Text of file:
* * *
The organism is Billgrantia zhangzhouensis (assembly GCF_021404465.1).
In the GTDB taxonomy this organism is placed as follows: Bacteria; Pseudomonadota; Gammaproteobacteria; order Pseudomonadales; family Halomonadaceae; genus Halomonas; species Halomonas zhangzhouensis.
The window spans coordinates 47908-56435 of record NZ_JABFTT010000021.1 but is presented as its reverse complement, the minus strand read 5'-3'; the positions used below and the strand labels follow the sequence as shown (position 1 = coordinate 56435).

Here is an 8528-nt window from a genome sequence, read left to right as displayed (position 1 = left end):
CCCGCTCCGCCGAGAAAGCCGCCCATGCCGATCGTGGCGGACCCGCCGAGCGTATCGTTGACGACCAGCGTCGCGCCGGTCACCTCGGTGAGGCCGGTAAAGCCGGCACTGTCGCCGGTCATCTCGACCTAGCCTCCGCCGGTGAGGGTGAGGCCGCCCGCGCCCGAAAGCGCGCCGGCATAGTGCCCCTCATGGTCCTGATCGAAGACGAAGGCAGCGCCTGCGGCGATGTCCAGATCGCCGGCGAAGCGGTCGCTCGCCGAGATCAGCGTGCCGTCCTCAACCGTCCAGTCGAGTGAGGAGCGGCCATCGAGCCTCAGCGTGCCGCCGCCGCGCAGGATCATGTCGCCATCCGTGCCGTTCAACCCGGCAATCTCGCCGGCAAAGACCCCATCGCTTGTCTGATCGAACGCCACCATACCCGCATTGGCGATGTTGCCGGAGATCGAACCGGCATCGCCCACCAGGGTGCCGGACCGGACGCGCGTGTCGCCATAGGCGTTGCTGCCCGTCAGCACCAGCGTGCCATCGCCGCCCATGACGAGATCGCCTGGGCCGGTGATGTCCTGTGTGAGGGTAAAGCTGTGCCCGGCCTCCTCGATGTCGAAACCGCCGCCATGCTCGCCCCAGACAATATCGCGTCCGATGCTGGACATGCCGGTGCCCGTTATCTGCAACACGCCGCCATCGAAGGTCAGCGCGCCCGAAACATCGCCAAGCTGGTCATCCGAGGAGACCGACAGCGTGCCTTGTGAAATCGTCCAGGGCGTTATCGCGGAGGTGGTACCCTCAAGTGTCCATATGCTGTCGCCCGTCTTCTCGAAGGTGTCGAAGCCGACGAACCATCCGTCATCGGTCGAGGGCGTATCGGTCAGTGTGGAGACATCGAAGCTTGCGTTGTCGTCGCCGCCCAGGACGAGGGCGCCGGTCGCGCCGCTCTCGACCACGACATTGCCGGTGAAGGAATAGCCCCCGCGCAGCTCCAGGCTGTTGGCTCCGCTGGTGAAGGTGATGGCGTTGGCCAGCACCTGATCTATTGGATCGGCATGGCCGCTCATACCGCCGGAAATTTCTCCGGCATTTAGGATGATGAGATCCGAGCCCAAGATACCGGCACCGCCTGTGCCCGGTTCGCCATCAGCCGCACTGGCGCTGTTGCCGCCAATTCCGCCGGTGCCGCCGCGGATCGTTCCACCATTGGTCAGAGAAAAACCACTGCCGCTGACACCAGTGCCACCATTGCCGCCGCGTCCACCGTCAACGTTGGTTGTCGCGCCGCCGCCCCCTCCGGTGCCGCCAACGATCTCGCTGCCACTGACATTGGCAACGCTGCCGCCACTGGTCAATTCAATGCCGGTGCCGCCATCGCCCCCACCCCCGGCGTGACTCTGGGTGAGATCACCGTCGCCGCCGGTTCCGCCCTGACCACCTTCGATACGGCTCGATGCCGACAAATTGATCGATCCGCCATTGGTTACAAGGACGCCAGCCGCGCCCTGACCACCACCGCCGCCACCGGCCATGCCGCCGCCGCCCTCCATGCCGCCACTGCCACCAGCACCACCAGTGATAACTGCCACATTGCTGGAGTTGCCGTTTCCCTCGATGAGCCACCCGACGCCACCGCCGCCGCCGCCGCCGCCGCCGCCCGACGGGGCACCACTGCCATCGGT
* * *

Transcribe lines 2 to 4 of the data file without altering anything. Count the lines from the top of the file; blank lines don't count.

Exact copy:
In the GTDB taxonomy this organism is placed as follows: Bacteria; Pseudomonadota; Gammaproteobacteria; order Pseudomonadales; family Halomonadaceae; genus Halomonas; species Halomonas zhangzhouensis.
The window spans coordinates 47908-56435 of record NZ_JABFTT010000021.1 but is presented as its reverse complement, the minus strand read 5'-3'; the positions used below and the strand labels follow the sequence as shown (position 1 = coordinate 56435).

Here is an 8528-nt window from a genome sequence, read left to right as displayed (position 1 = left end):